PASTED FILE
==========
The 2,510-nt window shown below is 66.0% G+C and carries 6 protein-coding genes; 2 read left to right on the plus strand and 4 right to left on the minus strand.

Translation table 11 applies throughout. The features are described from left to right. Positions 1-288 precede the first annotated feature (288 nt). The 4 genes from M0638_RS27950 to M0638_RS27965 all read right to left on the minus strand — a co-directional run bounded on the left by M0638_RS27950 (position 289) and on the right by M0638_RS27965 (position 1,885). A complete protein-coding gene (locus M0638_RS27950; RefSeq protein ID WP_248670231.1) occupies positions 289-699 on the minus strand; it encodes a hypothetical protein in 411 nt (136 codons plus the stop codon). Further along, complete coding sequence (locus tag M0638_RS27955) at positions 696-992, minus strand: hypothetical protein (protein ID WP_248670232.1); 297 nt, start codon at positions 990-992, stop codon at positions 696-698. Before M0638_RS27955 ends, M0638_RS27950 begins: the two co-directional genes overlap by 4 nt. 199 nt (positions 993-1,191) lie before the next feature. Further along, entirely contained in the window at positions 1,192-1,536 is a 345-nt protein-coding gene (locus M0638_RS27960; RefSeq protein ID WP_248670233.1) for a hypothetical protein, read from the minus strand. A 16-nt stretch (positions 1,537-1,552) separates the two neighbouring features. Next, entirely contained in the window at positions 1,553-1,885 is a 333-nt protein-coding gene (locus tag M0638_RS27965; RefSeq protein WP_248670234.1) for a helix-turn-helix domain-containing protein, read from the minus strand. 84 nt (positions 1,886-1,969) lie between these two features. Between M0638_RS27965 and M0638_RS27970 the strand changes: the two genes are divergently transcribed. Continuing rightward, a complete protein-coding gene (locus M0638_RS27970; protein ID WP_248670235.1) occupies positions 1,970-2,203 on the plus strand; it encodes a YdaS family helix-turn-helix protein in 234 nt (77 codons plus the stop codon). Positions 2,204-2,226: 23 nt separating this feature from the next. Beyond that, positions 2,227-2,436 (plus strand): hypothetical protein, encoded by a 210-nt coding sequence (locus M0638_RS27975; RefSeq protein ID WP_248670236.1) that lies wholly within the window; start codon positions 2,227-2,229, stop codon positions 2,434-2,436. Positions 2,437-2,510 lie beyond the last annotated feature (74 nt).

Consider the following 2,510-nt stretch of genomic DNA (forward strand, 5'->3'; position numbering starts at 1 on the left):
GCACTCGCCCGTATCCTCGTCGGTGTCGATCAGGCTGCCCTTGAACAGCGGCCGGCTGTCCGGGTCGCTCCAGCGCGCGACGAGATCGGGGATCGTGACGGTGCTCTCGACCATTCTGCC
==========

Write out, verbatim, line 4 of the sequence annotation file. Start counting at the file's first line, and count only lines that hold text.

GCACTCGCCCGTATCCTCGTCGGTGTCGATCAGGCTGCCCTTGAACAGCGGCCGGCTGTCCGGGTCGCTCCAGCGCGCGACGAGATCGGGGATCGTGACGGTGCTCTCGACCATTCTGCC